Streaming Helps AV Industry Eliminate Cable Clutter

Besides the ability to replace digital snakes, network audio devices also leverage the inherent benefits of streaming and network protocols. Complicated routing of audio in the AV industry used to require an audio matrix—somewhat akin to the old telephone switchboards that required an audio signal from one location to be physically connected to the destination point. An audio matrix could often double the cost on a large project, but network audio devices handle the matrix issues inherently: Packets sent across the local data network can be converted back to analog or AES/EBU audio at multiple points along the data network path without imposing impedance or any of the other constraints of a traditional audio signal path.

Typical pricing for these network audio devices range from $700 (16 outputs, balanced line level) to $2,000 (16 inputs, balanced microphone level with pre-amps to boost to line level). Even though network audio devices may appear excessively priced, the combined price of end points using structured wiring has fallen below the cost of specialized cabling and labor to pull specialized cabling.

In a large installation, as noted by this example, the cost savings are clear: A 78% reduction in conduit, labor and cabling cost was achieved through the use of network audio devices, for a savings of almost $130,000. Adding in the conservative cost of a network audio device end points at $2,200 per room for 40 rooms, the total cost savings still exceeds $39,000.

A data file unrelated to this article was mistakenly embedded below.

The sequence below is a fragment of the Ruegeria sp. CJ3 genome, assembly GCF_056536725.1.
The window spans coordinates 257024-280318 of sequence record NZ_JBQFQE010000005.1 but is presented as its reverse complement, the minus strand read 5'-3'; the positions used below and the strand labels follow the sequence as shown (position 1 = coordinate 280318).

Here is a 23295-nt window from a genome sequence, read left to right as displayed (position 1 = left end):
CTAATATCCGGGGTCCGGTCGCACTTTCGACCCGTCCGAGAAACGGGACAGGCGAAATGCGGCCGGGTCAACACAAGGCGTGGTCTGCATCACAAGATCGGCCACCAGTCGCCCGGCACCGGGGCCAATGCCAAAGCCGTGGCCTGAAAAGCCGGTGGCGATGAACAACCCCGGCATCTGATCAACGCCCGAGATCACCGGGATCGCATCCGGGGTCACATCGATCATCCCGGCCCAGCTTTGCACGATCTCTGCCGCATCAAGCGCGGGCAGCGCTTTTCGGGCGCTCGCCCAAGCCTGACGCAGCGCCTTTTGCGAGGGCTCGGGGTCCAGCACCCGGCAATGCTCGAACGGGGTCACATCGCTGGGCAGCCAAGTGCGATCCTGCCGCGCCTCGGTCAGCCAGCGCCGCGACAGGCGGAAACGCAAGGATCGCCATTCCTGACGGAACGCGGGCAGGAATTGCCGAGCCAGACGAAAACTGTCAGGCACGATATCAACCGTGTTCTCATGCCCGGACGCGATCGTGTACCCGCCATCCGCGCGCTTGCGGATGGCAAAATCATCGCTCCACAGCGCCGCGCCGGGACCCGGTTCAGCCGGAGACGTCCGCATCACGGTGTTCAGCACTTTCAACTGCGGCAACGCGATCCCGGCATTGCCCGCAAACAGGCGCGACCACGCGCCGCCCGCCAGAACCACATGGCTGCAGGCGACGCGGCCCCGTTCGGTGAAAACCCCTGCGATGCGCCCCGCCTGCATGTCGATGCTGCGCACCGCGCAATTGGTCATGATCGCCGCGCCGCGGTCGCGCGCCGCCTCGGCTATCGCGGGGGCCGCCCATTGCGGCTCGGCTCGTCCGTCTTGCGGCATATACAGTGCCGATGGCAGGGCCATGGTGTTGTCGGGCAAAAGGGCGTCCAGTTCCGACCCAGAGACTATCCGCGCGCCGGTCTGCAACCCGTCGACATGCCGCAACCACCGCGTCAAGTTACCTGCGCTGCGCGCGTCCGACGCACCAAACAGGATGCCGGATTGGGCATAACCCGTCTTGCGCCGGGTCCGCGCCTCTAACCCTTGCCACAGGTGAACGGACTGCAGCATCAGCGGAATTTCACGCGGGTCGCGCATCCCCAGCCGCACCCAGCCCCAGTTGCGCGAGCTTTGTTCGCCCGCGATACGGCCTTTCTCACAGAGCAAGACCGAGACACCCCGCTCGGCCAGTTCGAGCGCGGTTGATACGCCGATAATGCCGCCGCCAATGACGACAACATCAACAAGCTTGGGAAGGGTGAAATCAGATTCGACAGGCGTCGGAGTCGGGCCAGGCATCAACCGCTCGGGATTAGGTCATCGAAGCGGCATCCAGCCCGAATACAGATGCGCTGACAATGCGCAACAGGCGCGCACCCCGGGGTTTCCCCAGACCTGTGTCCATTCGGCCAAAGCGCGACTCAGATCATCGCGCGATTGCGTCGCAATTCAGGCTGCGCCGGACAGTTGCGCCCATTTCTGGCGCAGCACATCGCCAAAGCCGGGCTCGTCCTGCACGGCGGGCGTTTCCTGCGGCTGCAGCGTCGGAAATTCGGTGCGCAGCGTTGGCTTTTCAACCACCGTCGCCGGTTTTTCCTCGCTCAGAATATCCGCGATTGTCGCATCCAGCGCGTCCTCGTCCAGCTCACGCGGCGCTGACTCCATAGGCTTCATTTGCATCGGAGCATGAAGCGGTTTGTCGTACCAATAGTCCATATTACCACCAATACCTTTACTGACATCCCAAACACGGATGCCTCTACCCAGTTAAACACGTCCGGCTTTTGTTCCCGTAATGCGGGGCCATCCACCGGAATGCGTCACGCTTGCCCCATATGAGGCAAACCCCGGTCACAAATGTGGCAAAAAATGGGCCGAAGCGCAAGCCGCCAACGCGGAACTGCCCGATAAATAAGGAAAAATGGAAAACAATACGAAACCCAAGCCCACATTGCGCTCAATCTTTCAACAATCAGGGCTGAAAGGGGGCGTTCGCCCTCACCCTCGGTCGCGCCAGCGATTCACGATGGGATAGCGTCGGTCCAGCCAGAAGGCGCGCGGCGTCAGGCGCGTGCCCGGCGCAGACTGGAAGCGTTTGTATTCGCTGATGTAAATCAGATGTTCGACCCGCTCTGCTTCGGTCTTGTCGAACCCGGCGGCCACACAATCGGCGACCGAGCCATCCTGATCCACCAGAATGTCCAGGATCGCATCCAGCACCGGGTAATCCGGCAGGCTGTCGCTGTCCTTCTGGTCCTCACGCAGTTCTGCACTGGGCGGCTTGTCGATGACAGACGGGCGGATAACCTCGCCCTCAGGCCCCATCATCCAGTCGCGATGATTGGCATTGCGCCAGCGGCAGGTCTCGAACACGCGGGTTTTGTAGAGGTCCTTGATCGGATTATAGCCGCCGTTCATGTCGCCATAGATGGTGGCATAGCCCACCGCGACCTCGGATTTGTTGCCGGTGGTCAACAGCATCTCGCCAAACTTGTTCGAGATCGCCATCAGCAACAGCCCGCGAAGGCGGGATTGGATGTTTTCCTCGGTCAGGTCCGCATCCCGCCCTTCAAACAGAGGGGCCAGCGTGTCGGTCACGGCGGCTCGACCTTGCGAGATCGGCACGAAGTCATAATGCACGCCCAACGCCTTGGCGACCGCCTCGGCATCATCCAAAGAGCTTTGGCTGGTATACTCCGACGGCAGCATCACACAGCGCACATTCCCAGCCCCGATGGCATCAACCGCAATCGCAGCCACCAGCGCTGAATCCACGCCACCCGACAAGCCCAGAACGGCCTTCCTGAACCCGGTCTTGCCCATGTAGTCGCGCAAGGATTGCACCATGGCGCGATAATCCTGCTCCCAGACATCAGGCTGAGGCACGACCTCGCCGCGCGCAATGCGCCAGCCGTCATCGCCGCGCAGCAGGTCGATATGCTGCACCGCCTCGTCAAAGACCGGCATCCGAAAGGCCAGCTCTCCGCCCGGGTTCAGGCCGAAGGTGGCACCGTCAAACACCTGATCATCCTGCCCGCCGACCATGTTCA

There are three primary companies involved in this technology category—CirrusLogic, Digigram, and NetworkSound. All three companies provide unique chipsets (CobraNet, EtherSound, and NetworkSound/MaGIC, respectively) that can expand far beyond the limits of eight channels and can accommodate 64 channels of audio on a single Cat5e cable.

Very low-latency and very high-signal reproduction are two critical factors in sound transmission for the AV industry, so all three technologies stream uncompressed 24-bit audio, typically at 44.1kHz or 48kHz. Exactly how much latency is introduced varies by chipset and whether the audio is going through the analog to digital conversion process. According to Barani Subbiah, CEO of NetworkSound, "8-10 milliseconds is acceptable but anything beyond is a gray area for pro audio." Of the three chipset manufacturers, NetworkSound claims the lowest latency, under one millisecond (80 microseconds) while CobraNet has variable latency from 1.5 to 5.33 milliseconds, with the latter being the default mode of operation at 48kHz.

Of the three companies, only Digigram, makers of EtherSound, sells products directly to AV dealers or end users; the other companies provide chipsets to traditional AV gear manufacturers, including Biamp, MediaMatrix, and Gibson Guitars (MaGIC is the basis for Gibson’s new Les Paul guitars).

Interoperability continues to be an issue, as each of the three chipsets is only compatible with devices using the same chipset. While interoperability eventually will be addressed by current manufacturers or market dynamics, a brief window of opportunity exists for other product manufacturers, using standards-based codecs, to market products to address the AV industry vertical.

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